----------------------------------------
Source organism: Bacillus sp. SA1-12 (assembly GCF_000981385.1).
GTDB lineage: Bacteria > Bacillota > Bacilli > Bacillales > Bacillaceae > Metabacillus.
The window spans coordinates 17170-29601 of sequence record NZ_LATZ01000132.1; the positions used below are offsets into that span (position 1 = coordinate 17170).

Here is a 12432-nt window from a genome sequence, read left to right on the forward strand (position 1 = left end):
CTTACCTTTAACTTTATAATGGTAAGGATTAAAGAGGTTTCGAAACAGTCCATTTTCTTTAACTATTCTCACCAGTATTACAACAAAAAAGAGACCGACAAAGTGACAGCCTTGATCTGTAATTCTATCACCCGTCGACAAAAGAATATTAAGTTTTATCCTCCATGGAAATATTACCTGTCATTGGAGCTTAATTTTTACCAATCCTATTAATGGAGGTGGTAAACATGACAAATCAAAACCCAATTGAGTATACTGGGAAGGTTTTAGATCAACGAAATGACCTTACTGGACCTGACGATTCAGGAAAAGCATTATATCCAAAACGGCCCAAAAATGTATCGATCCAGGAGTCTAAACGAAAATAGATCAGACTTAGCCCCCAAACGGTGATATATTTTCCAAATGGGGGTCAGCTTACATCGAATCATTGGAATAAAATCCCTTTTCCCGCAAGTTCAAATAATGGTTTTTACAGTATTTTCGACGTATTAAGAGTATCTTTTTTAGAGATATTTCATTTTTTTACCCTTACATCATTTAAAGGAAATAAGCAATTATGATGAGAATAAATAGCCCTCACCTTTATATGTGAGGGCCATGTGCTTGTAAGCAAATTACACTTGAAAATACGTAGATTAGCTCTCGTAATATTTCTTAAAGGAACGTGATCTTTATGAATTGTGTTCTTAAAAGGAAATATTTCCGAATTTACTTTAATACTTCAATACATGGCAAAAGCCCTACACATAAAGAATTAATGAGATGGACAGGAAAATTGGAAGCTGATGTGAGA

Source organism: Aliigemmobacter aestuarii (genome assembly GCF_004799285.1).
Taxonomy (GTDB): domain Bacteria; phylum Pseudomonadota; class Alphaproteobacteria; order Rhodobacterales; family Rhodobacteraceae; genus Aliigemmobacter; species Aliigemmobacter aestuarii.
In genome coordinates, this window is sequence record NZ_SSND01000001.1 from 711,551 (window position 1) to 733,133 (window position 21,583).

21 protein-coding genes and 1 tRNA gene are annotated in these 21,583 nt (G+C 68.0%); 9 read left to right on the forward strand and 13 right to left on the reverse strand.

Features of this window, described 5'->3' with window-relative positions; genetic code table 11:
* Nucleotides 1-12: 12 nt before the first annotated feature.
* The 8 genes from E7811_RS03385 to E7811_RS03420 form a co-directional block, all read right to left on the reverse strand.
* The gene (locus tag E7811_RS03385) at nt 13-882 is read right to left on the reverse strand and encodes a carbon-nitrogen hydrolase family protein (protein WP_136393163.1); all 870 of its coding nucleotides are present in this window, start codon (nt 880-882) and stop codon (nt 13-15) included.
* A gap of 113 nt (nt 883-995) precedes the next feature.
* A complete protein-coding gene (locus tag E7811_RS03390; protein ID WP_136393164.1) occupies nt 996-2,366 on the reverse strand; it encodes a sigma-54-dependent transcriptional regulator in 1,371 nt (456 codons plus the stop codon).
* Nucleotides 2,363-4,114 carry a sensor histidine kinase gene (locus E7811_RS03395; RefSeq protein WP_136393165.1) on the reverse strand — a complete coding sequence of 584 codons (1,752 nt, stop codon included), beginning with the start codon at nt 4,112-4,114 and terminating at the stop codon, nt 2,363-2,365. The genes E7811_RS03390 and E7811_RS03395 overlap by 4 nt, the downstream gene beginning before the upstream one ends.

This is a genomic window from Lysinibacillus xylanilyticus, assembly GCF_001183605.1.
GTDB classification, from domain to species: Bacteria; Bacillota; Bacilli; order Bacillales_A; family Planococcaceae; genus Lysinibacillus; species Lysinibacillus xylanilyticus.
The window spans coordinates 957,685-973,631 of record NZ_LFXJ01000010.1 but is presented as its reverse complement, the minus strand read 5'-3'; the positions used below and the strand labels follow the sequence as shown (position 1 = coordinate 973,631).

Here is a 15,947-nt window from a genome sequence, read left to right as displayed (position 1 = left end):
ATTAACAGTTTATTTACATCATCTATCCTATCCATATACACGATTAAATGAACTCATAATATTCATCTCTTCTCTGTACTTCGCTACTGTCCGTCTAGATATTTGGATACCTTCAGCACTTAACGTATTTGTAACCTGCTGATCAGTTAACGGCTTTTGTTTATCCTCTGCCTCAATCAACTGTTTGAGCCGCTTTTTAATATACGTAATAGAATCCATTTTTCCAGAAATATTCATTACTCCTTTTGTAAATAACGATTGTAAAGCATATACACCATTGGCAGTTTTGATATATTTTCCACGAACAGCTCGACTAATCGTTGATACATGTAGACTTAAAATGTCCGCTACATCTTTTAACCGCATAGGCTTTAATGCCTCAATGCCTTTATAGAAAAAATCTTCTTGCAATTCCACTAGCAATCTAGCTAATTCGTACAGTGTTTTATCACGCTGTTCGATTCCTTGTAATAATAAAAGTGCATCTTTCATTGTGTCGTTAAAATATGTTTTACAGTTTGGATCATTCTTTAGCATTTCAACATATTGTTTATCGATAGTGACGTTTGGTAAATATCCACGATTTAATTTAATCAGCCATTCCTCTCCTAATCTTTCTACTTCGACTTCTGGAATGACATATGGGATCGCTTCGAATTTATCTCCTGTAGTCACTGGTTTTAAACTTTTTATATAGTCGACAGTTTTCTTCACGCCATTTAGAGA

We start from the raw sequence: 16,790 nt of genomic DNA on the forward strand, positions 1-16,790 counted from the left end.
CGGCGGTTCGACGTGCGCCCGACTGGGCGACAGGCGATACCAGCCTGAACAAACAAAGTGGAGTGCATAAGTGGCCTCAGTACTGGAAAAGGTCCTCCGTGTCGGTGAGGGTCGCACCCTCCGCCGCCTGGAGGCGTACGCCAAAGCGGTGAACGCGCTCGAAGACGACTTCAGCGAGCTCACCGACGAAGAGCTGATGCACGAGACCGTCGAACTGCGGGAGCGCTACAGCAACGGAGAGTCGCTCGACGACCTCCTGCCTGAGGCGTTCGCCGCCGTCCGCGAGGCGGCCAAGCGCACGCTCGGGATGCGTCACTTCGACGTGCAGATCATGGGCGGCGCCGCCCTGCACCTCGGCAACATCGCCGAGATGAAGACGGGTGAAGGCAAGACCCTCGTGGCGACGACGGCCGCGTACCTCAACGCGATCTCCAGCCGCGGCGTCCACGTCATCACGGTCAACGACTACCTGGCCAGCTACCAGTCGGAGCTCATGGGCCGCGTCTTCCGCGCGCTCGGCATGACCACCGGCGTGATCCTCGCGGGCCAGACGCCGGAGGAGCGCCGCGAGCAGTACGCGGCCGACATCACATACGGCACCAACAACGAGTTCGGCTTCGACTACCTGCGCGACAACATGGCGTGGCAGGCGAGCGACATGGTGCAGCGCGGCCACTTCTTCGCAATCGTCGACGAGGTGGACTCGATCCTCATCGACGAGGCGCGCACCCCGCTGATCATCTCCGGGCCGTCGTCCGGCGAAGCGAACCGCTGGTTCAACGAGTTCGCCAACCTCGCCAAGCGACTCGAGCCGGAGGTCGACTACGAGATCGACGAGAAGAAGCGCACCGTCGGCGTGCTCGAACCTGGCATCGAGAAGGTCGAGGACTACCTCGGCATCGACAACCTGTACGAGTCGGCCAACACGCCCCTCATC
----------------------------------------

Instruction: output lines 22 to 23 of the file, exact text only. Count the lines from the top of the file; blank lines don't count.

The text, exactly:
We start from the raw sequence: 16,790 nt of genomic DNA on the forward strand, positions 1-16,790 counted from the left end.
CGGCGGTTCGACGTGCGCCCGACTGGGCGACAGGCGATACCAGCCTGAACAAACAAAGTGGAGTGCATAAGTGGCCTCAGTACTGGAAAAGGTCCTCCGTGTCGGTGAGGGTCGCACCCTCCGCCGCCTGGAGGCGTACGCCAAAGCGGTGAACGCGCTCGAAGACGACTTCAGCGAGCTCACCGACGAAGAGCTGATGCACGAGACCGTCGAACTGCGGGAGCGCTACAGCAACGGAGAGTCGCTCGACGACCTCCTGCCTGAGGCGTTCGCCGCCGTCCGCGAGGCGGCCAAGCGCACGCTCGGGATGCGTCACTTCGACGTGCAGATCATGGGCGGCGCCGCCCTGCACCTCGGCAACATCGCCGAGATGAAGACGGGTGAAGGCAAGACCCTCGTGGCGACGACGGCCGCGTACCTCAACGCGATCTCCAGCCGCGGCGTCCACGTCATCACGGTCAACGACTACCTGGCCAGCTACCAGTCGGAGCTCATGGGCCGCGTCTTCCGCGCGCTCGGCATGACCACCGGCGTGATCCTCGCGGGCCAGACGCCGGAGGAGCGCCGCGAGCAGTACGCGGCCGACATCACATACGGCACCAACAACGAGTTCGGCTTCGACTACCTGCGCGACAACATGGCGTGGCAGGCGAGCGACATGGTGCAGCGCGGCCACTTCTTCGCAATCGTCGACGAGGTGGACTCGATCCTCATCGACGAGGCGCGCACCCCGCTGATCATCTCCGGGCCGTCGTCCGGCGAAGCGAACCGCTGGTTCAACGAGTTCGCCAACCTCGCCAAGCGACTCGAGCCGGAGGTCGACTACGAGATCGACGAGAAGAAGCGCACCGTCGGCGTGCTCGAACCTGGCATCGAGAAGGTCGAGGACTACCTCGGCATCGACAACCTGTACGAGTCGGCCAACACGCCCCTCATC